Today's obsession with bullying is not good for children and it is not good for teachers, either. Teachers are increasingly lumbered with the task of looking after children's health and wellbeing, rather than being allowed to get on with the task of educating them. And children are encouraged to assume that their relationships with other children are damaging, and are tacitly encouraged to look upon their peers with trepidation and suspicion.

As more and more forms of behaviour are labelled as `bullying' - from arguments to group-creation, from name-calling to actual violence - so more and more children come to be labelled as `bullies' or `victims'. Professor Dennis Hayes, co-author of the 2008 book The Dangerous Rise of Therapeutic Education, believes anti-bullying policies are making mattes worse. `The more you talk about bullying, the more it sensitises people to every social slight, and the more it becomes a problem', he argues.

In the ABA's school resource pack teachers are told that they need to `keep the signs of bullying in the forefront of their minds' (5). But if teachers become involved in every playground spat or squabble, they will both blow incidents out of proportion and, more worryingly still, undermine children's ability to manage uncomfortable situations.

Some childhood experiences are of course hurtful; and for children, a nasty taunt or a fallout with your best friend can genuinely feel like the end of the world. That does not mean, however, that these experiences actually are harmful. Being left out of a playground game may make a child cry for a week, but by the following week he or she is likely to be involved again and earlier antagonisms will have been forgotten. Children are not emotionally scarred by these experiences: they get over them and move on. Once the experience is labelled as `bullying', however, and a teacher becomes involved and makes it an Official Issue, then it becomes an issue of much greater significance, driving a more permanent wedge between the putative victim and that week's bullies, and making it far harder for the spontaneous dynamics of playground life to resolve themselves.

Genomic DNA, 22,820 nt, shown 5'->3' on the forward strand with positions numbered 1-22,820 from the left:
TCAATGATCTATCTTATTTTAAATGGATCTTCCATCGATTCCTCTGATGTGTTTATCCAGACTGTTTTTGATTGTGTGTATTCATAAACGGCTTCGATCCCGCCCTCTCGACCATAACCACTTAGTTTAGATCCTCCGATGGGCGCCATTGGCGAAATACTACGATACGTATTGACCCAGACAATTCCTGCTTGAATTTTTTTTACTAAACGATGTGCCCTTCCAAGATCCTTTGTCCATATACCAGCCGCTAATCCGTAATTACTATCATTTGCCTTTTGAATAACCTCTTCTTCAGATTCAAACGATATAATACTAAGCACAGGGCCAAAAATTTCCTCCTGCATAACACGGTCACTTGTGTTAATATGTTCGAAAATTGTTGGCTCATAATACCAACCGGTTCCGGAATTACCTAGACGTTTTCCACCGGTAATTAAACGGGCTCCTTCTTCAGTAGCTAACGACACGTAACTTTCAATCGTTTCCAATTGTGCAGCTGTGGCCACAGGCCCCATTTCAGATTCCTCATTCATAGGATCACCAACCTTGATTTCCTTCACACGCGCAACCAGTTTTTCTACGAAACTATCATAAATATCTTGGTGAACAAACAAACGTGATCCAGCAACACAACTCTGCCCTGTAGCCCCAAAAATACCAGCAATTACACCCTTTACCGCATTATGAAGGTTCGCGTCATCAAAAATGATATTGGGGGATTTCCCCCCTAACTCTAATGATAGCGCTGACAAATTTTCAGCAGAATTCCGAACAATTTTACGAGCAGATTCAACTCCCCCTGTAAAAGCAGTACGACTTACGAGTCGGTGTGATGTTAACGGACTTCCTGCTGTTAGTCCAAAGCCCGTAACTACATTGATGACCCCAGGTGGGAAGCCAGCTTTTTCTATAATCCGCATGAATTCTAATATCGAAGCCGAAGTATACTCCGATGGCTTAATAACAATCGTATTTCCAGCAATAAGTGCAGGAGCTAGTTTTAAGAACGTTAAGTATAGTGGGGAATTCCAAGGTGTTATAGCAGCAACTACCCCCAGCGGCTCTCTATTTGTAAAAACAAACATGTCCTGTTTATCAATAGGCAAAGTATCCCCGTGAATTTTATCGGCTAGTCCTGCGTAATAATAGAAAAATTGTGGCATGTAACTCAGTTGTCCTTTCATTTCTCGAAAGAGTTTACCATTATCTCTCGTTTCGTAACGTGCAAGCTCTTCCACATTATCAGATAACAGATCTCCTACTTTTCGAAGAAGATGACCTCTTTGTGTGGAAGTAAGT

There is a real danger that by focusing on bullying we can end up denying children the experiences they need to develop. American sociologist William Corsaro shows that conflict, especially arguments and teasing, can `help bring children together and help organise activities': `Recent research on peer conflict among elementary school children shows how disputes are a basic means for construction of social order, cultivating, testing and maintaining friendships, and developing and displaying social identity. Disputes, teasing and conflict can add a creative tension that increases [play's] enjoyment.' (5)

If we treat children as if they cannot possibly cope with hurtful experiences, then we will likely undermine their confidence and make them less likely to cope with difficult events in the future. In effect, we will prevent them from growing up.